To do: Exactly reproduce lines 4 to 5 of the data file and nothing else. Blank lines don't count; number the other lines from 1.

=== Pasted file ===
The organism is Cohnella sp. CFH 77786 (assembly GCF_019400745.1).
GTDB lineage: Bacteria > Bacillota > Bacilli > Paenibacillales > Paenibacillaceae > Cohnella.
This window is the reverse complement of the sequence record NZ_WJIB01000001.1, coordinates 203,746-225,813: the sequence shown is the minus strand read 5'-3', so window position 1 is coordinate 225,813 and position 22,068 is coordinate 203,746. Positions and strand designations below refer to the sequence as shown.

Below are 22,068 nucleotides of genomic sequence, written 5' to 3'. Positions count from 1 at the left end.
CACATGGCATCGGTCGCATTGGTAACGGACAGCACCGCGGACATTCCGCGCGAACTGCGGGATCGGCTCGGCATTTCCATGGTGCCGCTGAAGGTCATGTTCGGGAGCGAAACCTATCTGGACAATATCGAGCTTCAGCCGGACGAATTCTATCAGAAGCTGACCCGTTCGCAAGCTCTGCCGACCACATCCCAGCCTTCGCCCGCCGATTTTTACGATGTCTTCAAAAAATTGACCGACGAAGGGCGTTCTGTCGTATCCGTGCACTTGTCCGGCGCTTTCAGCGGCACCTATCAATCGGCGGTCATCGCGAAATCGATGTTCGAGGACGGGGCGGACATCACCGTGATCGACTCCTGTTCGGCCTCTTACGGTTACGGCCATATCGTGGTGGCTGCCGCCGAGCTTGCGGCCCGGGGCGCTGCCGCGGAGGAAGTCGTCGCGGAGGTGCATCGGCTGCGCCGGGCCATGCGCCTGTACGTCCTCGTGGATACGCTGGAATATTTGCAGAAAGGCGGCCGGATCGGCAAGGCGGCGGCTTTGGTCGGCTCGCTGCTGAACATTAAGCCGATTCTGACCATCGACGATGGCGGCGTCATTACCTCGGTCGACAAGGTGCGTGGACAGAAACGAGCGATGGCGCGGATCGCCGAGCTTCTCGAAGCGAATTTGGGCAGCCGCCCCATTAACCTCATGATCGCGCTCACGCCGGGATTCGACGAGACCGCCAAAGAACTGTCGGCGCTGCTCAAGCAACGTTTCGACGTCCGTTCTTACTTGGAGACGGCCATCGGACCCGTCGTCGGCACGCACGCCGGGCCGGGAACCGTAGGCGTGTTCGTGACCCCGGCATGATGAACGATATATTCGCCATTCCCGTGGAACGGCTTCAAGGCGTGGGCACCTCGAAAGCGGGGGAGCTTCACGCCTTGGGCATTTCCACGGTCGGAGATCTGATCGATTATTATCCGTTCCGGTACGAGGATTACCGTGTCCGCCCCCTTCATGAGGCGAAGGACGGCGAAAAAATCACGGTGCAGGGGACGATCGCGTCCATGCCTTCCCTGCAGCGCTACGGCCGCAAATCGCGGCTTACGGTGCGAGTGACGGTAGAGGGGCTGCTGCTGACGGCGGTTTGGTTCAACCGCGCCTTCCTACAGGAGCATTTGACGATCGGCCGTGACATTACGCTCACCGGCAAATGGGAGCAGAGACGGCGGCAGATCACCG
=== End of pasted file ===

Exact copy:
Below are 22,068 nucleotides of genomic sequence, written 5' to 3'. Positions count from 1 at the left end.
CACATGGCATCGGTCGCATTGGTAACGGACAGCACCGCGGACATTCCGCGCGAACTGCGGGATCGGCTCGGCATTTCCATGGTGCCGCTGAAGGTCATGTTCGGGAGCGAAACCTATCTGGACAATATCGAGCTTCAGCCGGACGAATTCTATCAGAAGCTGACCCGTTCGCAAGCTCTGCCGACCACATCCCAGCCTTCGCCCGCCGATTTTTACGATGTCTTCAAAAAATTGACCGACGAAGGGCGTTCTGTCGTATCCGTGCACTTGTCCGGCGCTTTCAGCGGCACCTATCAATCGGCGGTCATCGCGAAATCGATGTTCGAGGACGGGGCGGACATCACCGTGATCGACTCCTGTTCGGCCTCTTACGGTTACGGCCATATCGTGGTGGCTGCCGCCGAGCTTGCGGCCCGGGGCGCTGCCGCGGAGGAAGTCGTCGCGGAGGTGCATCGGCTGCGCCGGGCCATGCGCCTGTACGTCCTCGTGGATACGCTGGAATATTTGCAGAAAGGCGGCCGGATCGGCAAGGCGGCGGCTTTGGTCGGCTCGCTGCTGAACATTAAGCCGATTCTGACCATCGACGATGGCGGCGTCATTACCTCGGTCGACAAGGTGCGTGGACAGAAACGAGCGATGGCGCGGATCGCCGAGCTTCTCGAAGCGAATTTGGGCAGCCGCCCCATTAACCTCATGATCGCGCTCACGCCGGGATTCGACGAGACCGCCAAAGAACTGTCGGCGCTGCTCAAGCAACGTTTCGACGTCCGTTCTTACTTGGAGACGGCCATCGGACCCGTCGTCGGCACGCACGCCGGGCCGGGAACCGTAGGCGTGTTCGTGACCCCGGCATGATGAACGATATATTCGCCATTCCCGTGGAACGGCTTCAAGGCGTGGGCACCTCGAAAGCGGGGGAGCTTCACGCCTTGGGCATTTCCACGGTCGGAGATCTGATCGATTATTATCCGTTCCGGTACGAGGATTACCGTGTCCGCCCCCTTCATGAGGCGAAGGACGGCGAAAAAATCACGGTGCAGGGGACGATCGCGTCCATGCCTTCCCTGCAGCGCTACGGCCGCAAATCGCGGCTTACGGTGCGAGTGACGGTAGAGGGGCTGCTGCTGACGGCGGTTTGGTTCAACCGCGCCTTCCTACAGGAGCATTTGACGATCGGCCGTGACATTACGCTCACCGGCAAATGGGAGCAGAGACGGCGGCAGATCACCG